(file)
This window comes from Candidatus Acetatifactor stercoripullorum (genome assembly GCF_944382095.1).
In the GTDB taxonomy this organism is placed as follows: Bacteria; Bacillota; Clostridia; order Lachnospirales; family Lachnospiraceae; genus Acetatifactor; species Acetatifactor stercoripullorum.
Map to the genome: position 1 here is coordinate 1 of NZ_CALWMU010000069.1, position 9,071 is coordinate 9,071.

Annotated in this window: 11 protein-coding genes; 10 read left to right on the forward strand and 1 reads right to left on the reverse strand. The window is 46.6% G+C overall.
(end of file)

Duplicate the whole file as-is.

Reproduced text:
This window comes from Candidatus Acetatifactor stercoripullorum (genome assembly GCF_944382095.1).
In the GTDB taxonomy this organism is placed as follows: Bacteria; Bacillota; Clostridia; order Lachnospirales; family Lachnospiraceae; genus Acetatifactor; species Acetatifactor stercoripullorum.
Map to the genome: position 1 here is coordinate 1 of NZ_CALWMU010000069.1, position 9,071 is coordinate 9,071.

Annotated in this window: 11 protein-coding genes; 10 read left to right on the forward strand and 1 reads right to left on the reverse strand. The window is 46.6% G+C overall.